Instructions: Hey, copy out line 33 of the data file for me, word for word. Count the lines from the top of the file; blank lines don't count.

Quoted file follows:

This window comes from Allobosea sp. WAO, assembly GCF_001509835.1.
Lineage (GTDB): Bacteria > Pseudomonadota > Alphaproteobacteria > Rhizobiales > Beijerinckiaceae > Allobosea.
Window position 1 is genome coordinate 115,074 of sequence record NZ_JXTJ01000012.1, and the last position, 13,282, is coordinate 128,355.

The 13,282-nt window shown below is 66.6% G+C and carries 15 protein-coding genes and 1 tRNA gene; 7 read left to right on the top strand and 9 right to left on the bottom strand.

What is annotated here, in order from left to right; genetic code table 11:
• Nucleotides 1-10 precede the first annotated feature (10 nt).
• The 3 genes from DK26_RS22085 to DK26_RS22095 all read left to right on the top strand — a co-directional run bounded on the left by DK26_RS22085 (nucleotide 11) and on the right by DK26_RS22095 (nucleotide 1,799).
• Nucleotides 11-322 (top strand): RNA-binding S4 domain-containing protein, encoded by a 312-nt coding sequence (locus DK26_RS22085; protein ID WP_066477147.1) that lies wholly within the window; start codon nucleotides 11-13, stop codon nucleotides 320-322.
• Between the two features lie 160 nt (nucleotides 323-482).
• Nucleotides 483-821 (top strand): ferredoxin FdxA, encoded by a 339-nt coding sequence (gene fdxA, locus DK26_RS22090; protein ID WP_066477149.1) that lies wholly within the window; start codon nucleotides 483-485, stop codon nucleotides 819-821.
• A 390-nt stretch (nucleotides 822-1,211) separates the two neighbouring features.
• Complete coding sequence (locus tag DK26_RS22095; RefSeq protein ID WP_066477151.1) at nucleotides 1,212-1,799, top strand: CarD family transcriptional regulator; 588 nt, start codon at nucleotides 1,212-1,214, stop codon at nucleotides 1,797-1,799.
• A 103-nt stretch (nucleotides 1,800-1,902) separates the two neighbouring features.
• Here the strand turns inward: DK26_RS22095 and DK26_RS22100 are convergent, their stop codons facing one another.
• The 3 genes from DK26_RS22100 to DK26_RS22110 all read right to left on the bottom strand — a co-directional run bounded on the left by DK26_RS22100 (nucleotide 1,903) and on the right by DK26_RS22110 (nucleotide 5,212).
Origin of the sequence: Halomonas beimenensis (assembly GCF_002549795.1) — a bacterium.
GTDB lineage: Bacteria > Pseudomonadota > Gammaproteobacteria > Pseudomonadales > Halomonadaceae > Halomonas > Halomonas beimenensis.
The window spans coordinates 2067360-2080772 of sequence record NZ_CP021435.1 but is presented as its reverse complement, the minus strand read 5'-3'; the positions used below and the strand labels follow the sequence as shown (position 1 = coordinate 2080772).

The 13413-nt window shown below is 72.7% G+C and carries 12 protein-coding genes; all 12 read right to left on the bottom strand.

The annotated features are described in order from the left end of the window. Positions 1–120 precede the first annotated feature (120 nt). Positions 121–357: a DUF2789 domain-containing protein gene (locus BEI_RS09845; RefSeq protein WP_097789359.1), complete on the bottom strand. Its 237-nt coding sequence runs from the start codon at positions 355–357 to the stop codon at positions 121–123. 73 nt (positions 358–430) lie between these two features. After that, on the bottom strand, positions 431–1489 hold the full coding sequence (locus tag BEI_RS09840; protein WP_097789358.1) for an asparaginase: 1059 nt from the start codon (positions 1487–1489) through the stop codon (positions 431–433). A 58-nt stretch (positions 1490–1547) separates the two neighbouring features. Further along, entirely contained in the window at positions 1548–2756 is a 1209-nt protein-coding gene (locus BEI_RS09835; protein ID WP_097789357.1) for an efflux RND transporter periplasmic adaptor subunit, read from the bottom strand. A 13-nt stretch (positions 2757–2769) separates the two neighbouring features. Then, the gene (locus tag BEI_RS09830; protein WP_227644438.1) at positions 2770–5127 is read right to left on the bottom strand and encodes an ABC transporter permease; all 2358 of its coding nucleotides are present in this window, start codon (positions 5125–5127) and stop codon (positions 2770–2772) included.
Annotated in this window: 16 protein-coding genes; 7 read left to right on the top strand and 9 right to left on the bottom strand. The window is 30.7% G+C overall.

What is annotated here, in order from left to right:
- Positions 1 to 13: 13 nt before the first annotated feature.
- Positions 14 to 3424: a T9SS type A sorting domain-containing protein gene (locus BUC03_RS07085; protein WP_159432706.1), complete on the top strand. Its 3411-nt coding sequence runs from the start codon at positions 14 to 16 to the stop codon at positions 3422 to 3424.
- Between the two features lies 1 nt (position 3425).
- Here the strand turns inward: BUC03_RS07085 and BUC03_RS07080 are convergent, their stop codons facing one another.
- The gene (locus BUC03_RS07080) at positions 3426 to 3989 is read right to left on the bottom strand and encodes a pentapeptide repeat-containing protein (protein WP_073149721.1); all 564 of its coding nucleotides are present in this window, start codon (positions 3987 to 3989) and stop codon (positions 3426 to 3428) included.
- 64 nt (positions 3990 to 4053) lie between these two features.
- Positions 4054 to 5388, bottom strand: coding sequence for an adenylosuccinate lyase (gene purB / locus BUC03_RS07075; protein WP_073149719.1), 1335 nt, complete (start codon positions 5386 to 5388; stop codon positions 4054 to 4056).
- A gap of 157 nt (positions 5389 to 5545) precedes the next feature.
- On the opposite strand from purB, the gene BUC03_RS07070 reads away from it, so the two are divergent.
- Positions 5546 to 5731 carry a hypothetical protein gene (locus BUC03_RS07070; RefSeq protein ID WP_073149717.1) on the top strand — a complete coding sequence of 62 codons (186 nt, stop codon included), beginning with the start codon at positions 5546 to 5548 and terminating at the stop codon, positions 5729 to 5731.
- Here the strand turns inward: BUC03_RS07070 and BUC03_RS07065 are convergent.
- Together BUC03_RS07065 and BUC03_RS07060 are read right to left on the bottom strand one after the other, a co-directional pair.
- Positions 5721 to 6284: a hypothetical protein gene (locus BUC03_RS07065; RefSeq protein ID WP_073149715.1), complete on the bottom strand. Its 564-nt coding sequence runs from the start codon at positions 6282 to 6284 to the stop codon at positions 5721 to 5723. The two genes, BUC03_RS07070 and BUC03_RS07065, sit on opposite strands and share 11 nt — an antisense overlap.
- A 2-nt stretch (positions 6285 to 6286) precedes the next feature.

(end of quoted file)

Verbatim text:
- Here the strand turns inward: BUC03_RS07070 and BUC03_RS07065 are convergent.